It has been nearly seven years since we vacated our home. We treated it like a fire and brought nothing with us. (Read our toxic mold saga here.) It seemed like a radical move at the time.
Had a toxicologist and medical doctor not advised us, we would have brought our belongings with us. After our recent experience, I’m glad we listened.
I thought nothing of my eyeglasses. I was wearing them when we left and I continued wearing them without a second thought.
In the winter of 2010, eighteen months after we left, I noticed some bumps on the ridge of my nose.
The bumps had been there all along but for some reason I suddenly noticed them. Was my aggressive detox impacting my brain? It felt like my brain was waking up!
Immediately I threw away the glasses. Within a few days, the bumps were gone.
While I had no concern about cross contamination from the glasses, I had a newfound respect for the advice to leave everything behind.
The only other items we brought from our home were important documents and scrapbooks. These have remained in our garage sealed in bins. (See The Bigger Picture.)
In 2014, our oldest son successfully transported one of the scrapbooks to an office store for scanning. He kept the book wrapped in plastic and the book was transferred into digital form. He used the digital photos to create a wedding video for my daughter and her new husband.
I decided to do another book – this one for our daughter’s upcoming birthday. My husband carefully retrieved it. I set off for the office store.
I transported the book in a garbage bag. I walked into the office store and decided not to worry about handling it.
After all, I reasoned, it’s been many years. There’s no sign of mold on the book, and I’ve come so far. Surely I’m beyond that level of sensitivity. My chemical sensitivity has greatly improved, why would I need to worry about this scrapbook?
I casually pulled it out. I paged through the book, putting post-it notes on the pages I wanted to be scanned.
Immediately my nose started running and my chest tightened. I was shocked. I haven’t felt that chest tightness for years!
It could be psychological, I reasoned. I’m open to any possibility when it comes to Post-Traumatic Stress Disorder. Touching the books brought back so many painful memories, it made sense that my chest could tighten simply from the emotions.
Nonetheless, I felt a renewed clarity that leaving everything behind was a good decision. We will enjoy our scrapbooks digitally.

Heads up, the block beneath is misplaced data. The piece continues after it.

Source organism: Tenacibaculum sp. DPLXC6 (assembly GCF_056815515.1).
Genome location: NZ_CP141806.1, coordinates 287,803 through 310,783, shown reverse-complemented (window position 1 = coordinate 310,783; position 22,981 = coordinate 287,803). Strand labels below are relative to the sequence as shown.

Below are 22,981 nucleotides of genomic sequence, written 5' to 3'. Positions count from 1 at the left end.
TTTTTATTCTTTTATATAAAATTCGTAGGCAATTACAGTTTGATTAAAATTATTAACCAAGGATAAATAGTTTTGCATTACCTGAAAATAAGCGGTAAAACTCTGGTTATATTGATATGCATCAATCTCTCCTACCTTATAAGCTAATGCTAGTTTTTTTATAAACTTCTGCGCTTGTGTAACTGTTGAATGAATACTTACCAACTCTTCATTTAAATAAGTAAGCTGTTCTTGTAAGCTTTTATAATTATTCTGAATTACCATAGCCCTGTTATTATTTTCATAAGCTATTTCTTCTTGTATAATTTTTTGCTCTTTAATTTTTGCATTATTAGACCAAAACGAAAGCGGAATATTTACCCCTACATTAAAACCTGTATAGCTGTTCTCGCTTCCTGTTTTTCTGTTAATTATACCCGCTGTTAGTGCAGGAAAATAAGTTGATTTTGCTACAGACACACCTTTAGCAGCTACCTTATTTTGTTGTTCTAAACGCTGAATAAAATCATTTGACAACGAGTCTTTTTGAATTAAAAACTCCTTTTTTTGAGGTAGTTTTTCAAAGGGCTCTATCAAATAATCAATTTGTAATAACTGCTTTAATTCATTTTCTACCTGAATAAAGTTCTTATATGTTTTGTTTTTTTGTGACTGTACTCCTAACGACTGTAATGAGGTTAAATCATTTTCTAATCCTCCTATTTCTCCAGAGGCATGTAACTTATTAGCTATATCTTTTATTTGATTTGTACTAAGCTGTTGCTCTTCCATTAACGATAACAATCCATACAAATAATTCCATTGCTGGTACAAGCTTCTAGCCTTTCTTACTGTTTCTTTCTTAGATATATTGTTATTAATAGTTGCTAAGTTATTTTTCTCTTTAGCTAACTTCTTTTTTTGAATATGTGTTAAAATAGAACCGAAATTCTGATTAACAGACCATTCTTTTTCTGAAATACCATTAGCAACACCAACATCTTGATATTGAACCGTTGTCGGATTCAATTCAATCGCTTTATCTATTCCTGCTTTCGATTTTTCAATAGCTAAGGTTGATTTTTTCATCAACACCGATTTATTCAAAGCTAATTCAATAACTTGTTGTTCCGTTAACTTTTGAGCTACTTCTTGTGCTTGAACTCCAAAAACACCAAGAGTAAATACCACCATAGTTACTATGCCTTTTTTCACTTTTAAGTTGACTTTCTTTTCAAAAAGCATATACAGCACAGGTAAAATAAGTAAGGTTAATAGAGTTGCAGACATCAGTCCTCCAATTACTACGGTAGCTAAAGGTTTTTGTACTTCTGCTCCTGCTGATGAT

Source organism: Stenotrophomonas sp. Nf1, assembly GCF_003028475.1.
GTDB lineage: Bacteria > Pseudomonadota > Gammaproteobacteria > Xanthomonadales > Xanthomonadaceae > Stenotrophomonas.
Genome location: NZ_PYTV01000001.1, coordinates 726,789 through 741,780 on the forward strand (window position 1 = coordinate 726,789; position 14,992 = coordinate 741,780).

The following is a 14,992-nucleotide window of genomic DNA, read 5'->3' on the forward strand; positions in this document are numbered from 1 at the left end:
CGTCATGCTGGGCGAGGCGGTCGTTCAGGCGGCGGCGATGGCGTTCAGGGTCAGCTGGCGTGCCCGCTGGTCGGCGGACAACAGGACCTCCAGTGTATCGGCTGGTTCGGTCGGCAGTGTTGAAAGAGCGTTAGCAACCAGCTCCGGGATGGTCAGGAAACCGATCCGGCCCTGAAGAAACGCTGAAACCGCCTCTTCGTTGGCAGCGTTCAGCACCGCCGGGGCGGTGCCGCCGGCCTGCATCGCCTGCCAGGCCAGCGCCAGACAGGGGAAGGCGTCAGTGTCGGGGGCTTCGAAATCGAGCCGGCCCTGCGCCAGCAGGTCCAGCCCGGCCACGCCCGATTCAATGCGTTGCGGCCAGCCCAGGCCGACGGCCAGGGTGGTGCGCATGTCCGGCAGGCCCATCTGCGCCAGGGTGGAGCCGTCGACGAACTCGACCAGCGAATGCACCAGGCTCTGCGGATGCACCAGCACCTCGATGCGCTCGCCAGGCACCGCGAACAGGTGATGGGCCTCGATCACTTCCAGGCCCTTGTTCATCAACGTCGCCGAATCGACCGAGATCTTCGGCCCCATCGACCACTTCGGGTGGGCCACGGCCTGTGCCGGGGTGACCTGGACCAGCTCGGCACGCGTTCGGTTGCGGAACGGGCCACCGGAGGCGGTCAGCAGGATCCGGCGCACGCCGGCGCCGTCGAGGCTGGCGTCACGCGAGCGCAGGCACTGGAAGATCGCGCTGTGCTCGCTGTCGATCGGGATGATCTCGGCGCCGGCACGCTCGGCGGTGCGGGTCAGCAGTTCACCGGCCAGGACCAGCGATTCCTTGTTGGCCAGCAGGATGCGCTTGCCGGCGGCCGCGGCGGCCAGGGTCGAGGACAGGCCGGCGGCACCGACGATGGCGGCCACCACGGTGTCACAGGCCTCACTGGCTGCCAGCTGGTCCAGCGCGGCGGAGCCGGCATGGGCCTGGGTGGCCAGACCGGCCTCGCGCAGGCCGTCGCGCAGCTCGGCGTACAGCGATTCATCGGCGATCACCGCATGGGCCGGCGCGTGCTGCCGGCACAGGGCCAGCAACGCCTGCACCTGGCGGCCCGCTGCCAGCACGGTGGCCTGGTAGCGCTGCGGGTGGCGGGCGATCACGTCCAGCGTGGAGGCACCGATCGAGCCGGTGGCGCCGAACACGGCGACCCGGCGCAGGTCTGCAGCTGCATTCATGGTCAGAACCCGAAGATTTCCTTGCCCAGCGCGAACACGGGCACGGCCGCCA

The respiratory issues hung on for a few hours. I thought nothing more of it.
The next day I was fine and forgot about the scrapbook incident. It was the back-to-school week at our house and I was busy filling out paperwork, buying schools supplies and helping the kids transition into their new schools.
Two days after handling the scrapbook I noticed a rash on my hand. I had not seen this rash in more than four years. (View some of our rashes during detox here.)
In fact, one of the biggest benefits of my improved health has been the absence of rashes. My skin has been the softest it has been in my life. My high-fat diet seems to have done miracles for my skin.
I didn’t make an immediate connection with the scrapbooks. I was baffled. The rash was itchy and familiar. Then it dawned on me: the scrapbook!
I can’t say for certain that handling the scrapbook caused the rash. There’s always an element of mystery when it comes to symptoms like these. But I’m willing to assume there’s a connection. More recently my husband paged through some of the scrapbooks and noticed the return of numbness in his wrist.
Our experience reminds of Superman and his vulnerability to kryptonite, the fictional radioactive ore that threatens his power. In popular culture, kryptonite symbolizes a person’s perceived weakness, irrespective of its nature. It’s a problem for the superhero only.
I don’t worry about someone else touching the scrapbooks. They don’t have the same vulnerability and are unlikely to have an inflammatory response.
But after this incident, I’m leaving the kryptonite alone.